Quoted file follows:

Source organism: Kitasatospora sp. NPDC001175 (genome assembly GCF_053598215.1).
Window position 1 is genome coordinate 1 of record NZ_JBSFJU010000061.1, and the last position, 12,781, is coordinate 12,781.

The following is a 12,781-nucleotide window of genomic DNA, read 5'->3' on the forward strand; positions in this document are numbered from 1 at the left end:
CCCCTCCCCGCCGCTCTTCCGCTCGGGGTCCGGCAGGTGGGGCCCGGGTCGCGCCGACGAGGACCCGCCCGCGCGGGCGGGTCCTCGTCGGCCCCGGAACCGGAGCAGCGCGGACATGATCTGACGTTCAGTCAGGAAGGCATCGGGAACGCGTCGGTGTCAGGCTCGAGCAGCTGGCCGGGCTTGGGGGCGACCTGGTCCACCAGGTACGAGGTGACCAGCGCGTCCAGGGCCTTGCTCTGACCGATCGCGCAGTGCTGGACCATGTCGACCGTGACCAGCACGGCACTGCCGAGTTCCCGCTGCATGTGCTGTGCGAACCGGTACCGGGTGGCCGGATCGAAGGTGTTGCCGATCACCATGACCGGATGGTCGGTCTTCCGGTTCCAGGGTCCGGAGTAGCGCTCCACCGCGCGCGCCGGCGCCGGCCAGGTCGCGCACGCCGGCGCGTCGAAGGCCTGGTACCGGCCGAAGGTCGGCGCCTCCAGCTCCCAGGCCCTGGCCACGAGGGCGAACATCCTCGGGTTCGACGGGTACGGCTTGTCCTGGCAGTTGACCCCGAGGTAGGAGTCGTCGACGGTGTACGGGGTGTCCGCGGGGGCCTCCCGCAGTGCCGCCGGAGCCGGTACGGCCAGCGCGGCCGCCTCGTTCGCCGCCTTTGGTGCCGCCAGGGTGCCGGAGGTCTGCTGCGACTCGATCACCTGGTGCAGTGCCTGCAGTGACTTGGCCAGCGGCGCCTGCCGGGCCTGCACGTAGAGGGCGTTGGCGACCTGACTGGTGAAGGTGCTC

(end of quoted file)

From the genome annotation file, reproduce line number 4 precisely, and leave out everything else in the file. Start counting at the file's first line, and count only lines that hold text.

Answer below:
CCCCTCCCCGCCGCTCTTCCGCTCGGGGTCCGGCAGGTGGGGCCCGGGTCGCGCCGACGAGGACCCGCCCGCGCGGGCGGGTCCTCGTCGGCCCCGGAACCGGAGCAGCGCGGACATGATCTGACGTTCAGTCAGGAAGGCATCGGGAACGCGTCGGTGTCAGGCTCGAGCAGCTGGCCGGGCTTGGGGGCGACCTGGTCCACCAGGTACGAGGTGACCAGCGCGTCCAGGGCCTTGCTCTGACCGATCGCGCAGTGCTGGACCATGTCGACCGTGACCAGCACGGCACTGCCGAGTTCCCGCTGCATGTGCTGTGCGAACCGGTACCGGGTGGCCGGATCGAAGGTGTTGCCGATCACCATGACCGGATGGTCGGTCTTCCGGTTCCAGGGTCCGGAGTAGCGCTCCACCGCGCGCGCCGGCGCCGGCCAGGTCGCGCACGCCGGCGCGTCGAAGGCCTGGTACCGGCCGAAGGTCGGCGCCTCCAGCTCCCAGGCCCTGGCCACGAGGGCGAACATCCTCGGGTTCGACGGGTACGGCTTGTCCTGGCAGTTGACCCCGAGGTAGGAGTCGTCGACGGTGTACGGGGTGTCCGCGGGGGCCTCCCGCAGTGCCGCCGGAGCCGGTACGGCCAGCGCGGCCGCCTCGTTCGCCGCCTTTGGTGCCGCCAGGGTGCCGGAGGTCTGCTGCGACTCGATCACCTGGTGCAGTGCCTGCAGTGACTTGGCCAGCGGCGCCTGCCGGGCCTGCACGTAGAGGGCGTTGGCGACCTGACTGGTGAAGGTGCTC